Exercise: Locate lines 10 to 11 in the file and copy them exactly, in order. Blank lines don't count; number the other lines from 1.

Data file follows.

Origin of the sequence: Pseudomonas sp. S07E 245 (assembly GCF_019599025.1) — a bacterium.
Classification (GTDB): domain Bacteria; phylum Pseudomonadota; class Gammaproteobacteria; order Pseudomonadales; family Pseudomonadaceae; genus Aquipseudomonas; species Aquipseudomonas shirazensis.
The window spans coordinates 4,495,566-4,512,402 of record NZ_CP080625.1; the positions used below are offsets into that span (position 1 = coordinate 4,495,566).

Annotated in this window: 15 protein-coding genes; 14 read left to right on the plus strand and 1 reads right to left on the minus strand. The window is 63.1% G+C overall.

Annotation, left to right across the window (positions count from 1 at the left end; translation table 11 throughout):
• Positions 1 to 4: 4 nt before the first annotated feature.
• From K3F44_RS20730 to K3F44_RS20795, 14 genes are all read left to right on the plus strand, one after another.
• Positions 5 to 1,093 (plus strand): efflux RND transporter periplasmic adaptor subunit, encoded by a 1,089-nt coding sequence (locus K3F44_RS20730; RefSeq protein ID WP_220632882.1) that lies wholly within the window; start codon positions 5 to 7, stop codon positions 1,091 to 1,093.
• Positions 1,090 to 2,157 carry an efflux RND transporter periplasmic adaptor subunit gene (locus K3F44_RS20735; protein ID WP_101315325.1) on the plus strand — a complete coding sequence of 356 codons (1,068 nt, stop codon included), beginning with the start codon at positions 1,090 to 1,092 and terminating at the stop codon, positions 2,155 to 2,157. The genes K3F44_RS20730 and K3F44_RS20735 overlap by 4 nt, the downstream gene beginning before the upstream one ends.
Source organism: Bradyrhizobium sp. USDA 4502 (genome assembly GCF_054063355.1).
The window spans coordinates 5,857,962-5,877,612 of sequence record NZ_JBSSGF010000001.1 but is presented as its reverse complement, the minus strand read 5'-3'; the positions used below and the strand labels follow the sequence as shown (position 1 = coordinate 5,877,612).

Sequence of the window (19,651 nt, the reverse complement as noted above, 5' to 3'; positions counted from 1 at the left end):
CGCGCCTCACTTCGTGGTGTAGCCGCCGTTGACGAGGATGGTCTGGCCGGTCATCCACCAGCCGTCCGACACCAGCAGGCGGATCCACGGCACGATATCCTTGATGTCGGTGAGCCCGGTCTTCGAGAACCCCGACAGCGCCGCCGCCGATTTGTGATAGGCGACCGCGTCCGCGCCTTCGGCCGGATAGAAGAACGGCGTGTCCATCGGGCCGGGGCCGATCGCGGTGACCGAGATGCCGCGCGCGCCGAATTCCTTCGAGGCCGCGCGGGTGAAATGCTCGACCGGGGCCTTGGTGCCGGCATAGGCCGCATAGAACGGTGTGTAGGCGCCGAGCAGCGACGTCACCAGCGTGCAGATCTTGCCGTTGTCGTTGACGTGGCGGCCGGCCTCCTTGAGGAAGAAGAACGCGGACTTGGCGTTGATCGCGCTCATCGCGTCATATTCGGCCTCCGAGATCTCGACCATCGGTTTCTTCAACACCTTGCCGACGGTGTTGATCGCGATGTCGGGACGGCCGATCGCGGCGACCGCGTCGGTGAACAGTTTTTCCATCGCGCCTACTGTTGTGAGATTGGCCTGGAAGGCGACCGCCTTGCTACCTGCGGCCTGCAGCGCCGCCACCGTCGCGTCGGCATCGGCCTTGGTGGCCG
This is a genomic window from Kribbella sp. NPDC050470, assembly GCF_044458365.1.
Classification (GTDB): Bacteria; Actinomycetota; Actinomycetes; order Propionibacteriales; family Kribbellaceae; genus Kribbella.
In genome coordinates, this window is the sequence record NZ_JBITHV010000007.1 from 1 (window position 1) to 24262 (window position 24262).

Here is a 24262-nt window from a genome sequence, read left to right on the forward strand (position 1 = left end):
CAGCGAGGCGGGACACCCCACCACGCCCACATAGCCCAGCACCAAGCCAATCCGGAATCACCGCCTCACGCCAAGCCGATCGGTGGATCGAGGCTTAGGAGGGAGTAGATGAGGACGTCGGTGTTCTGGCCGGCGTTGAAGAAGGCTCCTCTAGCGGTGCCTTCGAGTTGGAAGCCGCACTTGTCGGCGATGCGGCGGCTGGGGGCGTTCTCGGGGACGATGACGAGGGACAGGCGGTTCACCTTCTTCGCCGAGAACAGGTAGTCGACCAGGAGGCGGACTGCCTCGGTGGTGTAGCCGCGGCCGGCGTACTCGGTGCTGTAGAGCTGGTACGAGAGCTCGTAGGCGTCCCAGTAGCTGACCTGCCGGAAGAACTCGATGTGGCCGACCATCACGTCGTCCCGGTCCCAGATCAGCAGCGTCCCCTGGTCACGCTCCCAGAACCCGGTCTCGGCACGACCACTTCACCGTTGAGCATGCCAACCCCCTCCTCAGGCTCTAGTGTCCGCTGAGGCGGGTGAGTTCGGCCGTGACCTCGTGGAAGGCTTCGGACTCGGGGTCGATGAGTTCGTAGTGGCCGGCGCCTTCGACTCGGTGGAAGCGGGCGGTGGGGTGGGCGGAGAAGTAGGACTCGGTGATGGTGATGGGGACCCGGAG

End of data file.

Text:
Source organism: Bradyrhizobium sp. USDA 4502 (genome assembly GCF_054063355.1).
The window spans coordinates 5,857,962-5,877,612 of sequence record NZ_JBSSGF010000001.1 but is presented as its reverse complement, the minus strand read 5'-3'; the positions used below and the strand labels follow the sequence as shown (position 1 = coordinate 5,877,612).